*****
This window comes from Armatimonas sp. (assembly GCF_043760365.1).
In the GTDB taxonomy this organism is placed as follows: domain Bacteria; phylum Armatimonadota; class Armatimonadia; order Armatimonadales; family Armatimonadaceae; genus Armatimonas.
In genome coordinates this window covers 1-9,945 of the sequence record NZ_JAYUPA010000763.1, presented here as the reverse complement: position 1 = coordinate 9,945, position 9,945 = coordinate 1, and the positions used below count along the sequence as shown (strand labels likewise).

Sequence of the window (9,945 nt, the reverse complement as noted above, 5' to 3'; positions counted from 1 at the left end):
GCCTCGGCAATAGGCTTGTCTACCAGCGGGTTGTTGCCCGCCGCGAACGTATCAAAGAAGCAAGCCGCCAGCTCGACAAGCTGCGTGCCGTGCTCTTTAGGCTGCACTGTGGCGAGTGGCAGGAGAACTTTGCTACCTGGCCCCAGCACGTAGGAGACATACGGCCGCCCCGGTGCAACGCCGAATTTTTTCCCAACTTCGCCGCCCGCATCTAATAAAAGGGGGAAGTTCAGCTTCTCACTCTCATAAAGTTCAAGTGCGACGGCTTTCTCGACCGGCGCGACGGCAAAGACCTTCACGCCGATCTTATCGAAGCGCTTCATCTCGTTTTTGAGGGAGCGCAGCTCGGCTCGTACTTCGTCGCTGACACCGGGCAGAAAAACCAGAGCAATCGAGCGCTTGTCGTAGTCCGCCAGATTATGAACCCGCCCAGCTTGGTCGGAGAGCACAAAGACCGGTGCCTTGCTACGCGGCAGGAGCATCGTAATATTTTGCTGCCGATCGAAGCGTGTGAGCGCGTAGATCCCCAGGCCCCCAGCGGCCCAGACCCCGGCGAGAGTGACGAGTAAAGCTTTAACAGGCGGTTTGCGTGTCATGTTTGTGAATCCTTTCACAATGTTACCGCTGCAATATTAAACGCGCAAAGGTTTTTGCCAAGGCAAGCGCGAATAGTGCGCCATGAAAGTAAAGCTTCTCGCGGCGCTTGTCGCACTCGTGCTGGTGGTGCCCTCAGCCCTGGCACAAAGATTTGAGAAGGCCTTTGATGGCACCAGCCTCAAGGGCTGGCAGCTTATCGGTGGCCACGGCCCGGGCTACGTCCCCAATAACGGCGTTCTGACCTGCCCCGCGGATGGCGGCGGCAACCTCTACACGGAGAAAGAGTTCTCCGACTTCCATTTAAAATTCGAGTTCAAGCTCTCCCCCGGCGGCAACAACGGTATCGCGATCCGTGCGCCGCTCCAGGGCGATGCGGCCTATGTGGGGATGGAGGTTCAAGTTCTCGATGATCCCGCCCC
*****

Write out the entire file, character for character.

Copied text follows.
This window comes from Armatimonas sp. (assembly GCF_043760365.1).
In the GTDB taxonomy this organism is placed as follows: domain Bacteria; phylum Armatimonadota; class Armatimonadia; order Armatimonadales; family Armatimonadaceae; genus Armatimonas.
In genome coordinates this window covers 1-9,945 of the sequence record NZ_JAYUPA010000763.1, presented here as the reverse complement: position 1 = coordinate 9,945, position 9,945 = coordinate 1, and the positions used below count along the sequence as shown (strand labels likewise).

Sequence of the window (9,945 nt, the reverse complement as noted above, 5' to 3'; positions counted from 1 at the left end):
GCCTCGGCAATAGGCTTGTCTACCAGCGGGTTGTTGCCCGCCGCGAACGTATCAAAGAAGCAAGCCGCCAGCTCGACAAGCTGCGTGCCGTGCTCTTTAGGCTGCACTGTGGCGAGTGGCAGGAGAACTTTGCTACCTGGCCCCAGCACGTAGGAGACATACGGCCGCCCCGGTGCAACGCCGAATTTTTTCCCAACTTCGCCGCCCGCATCTAATAAAAGGGGGAAGTTCAGCTTCTCACTCTCATAAAGTTCAAGTGCGACGGCTTTCTCGACCGGCGCGACGGCAAAGACCTTCACGCCGATCTTATCGAAGCGCTTCATCTCGTTTTTGAGGGAGCGCAGCTCGGCTCGTACTTCGTCGCTGACACCGGGCAGAAAAACCAGAGCAATCGAGCGCTTGTCGTAGTCCGCCAGATTATGAACCCGCCCAGCTTGGTCGGAGAGCACAAAGACCGGTGCCTTGCTACGCGGCAGGAGCATCGTAATATTTTGCTGCCGATCGAAGCGTGTGAGCGCGTAGATCCCCAGGCCCCCAGCGGCCCAGACCCCGGCGAGAGTGACGAGTAAAGCTTTAACAGGCGGTTTGCGTGTCATGTTTGTGAATCCTTTCACAATGTTACCGCTGCAATATTAAACGCGCAAAGGTTTTTGCCAAGGCAAGCGCGAATAGTGCGCCATGAAAGTAAAGCTTCTCGCGGCGCTTGTCGCACTCGTGCTGGTGGTGCCCTCAGCCCTGGCACAAAGATTTGAGAAGGCCTTTGATGGCACCAGCCTCAAGGGCTGGCAGCTTATCGGTGGCCACGGCCCGGGCTACGTCCCCAATAACGGCGTTCTGACCTGCCCCGCGGATGGCGGCGGCAACCTCTACACGGAGAAAGAGTTCTCCGACTTCCATTTAAAATTCGAGTTCAAGCTCTCCCCCGGCGGCAACAACGGTATCGCGATCCGTGCGCCGCTCCAGGGCGATGCGGCCTATGTGGGGATGGAGGTTCAAGTTCTCGATGATCCCGCCCC